international trade and investment.
All parties should continually strive to improve health, environment and safety by identifying the
processes, activities and products that need improvement, and implement necessary improvement
measures. The process of identifying what can be improved may be based on mappings and
results of analyses, investigation of situations of hazard and accident, or near hazards and
accidents, handling of non-conformities, experience from internal follow-up or auditing, or
experience gained by others.
In permitting offshore oil and gas activities Arctic governments should be mindful of their commitment to sustainable development, including, inter alia:
• protection of biological diversity;
• the duty not to transfer, directly or indirectly, damage or hazards from one area of the marine environment to another or transform one type of pollution into another;
• promotion of the use of best available technology/techniques and best environmental practices
• the duty to cooperate on a regional basis for protection and preservation of the marine environment, taking into account characteristic regional features and global
climate change effects;
• the need to maintain hydrocarbon production rates in keeping with sound conservation practices as a means of minimizing environmental impacts;
• development which meets the needs of the present without compromising the ability to meet the needs of the future;
• integration of environmental and social concerns into all development processes; and
• broad public participation in decision making.
2009 Arctic Offshorte Oil and Gas Guidelines

Older versions of the Oil and Gas Guidelines:
Guidelines for Transfer of Refined Oil and Oil Products in Arctic Waters (TROOPS)
RUNARC Project: Safety and Environmental Regime for Russian Offshore Oil and Gas Operations
Circumpolar Marine Workshop (1999)
Environmental Impact Assessments:
The guidelines are written for vessels that may be supplying Arctic communities, industries and other vessels working in the Arctic. The aim of these guidelines is to prevent cargo/fuel oil spillage, and the resulting environmental damage, during transfer between any two vessels or between a vessel and shore facility.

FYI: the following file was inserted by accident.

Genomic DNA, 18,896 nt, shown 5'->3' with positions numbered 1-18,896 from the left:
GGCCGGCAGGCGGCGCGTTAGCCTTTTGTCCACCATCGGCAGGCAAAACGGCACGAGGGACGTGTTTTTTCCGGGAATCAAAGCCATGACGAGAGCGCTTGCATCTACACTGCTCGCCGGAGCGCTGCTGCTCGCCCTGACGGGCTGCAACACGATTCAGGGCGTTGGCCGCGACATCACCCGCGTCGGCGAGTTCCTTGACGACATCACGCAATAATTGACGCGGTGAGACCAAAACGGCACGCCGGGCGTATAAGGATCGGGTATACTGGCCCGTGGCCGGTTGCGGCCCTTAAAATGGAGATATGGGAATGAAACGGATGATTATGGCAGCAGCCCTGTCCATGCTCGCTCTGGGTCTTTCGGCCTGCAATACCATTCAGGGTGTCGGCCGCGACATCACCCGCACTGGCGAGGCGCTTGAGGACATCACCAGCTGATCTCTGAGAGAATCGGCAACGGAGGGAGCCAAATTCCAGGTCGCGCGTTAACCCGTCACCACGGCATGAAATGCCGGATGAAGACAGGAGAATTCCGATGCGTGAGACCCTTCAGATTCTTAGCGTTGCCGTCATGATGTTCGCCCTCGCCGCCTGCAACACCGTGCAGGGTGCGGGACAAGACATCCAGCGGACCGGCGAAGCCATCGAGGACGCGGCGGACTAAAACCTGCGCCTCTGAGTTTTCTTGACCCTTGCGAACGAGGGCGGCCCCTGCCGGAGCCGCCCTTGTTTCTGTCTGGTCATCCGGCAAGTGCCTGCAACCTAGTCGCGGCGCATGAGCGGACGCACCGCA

Joint Russian-United States-Norwegian Arctic (RUNARC) Project: Safety and Environmental Regime for Russian Offshore Oil and Gas Operations
The RUNARC project was started in February 1997 and produced a Feasibility Study in 1998 whose goal was to analyze, incorporate and make additions to the existing legislative, normative-juridical acts, normative-technical documents, and help to introduce into practice the modern forms of oil- and gas-producing operations on the shelf, and to determine the probability of success of development and implementation of the safety and environmental protection regime that would satisfy the needs of Russia, taking into account international standards, including technical regulations and standards of USA and Norway, as well as acceptance of actions for obtaining the consent of the Russian Government to implement recommendations of the project.

The Arctic ecosystem is shared by the Arctic countries and by the international community. It is important to engage the key players and gain their co-operation if a unified approach to conservation, protection and sustainable use of the Arctic marine environment and its resources is to be achieved. To that end, representatives of the Arctic countries and international organisations met at a Circumpolar Marine Workshop (CMW) from Nov. 28 – Dec. 2, 1999 in Montreal, Canada to begin a dialogue on their shared marine environment.

The goals of the Workshop were to develop practical measures to protect the Arctic marine environment and conserve its biodiversity and to facilitate collaboration among Arctic countries, indigenous peoples and other stakeholders.

The objectives were to develop common tools and mechanisms for circumpolar marine management, to discuss barriers and opportunities for marine conservation and an integrated approach to marine management, to identify gaps in the knowledge base and determine ways to address these, to integrate traditional with western scientific knowledge and to develop mechanisms
to engage local and indigenous peoples in marine management.
As a part of the Oil and Gas Guidelines (2009), Arctic States were asked to submit Environmental impact assessment (EIA) procedures to determine the potential
impacts of offshore oil and gas exploration, development, transportation and infrastructure on the
environment and human communities so as to inform decision-making.

Arctic countries use a variety of methods and approaches. Assessments may have a broad scope or be project specific. The responsibility for
conducting the EIA or preliminary impact assessments (PEIA) varies from country to country.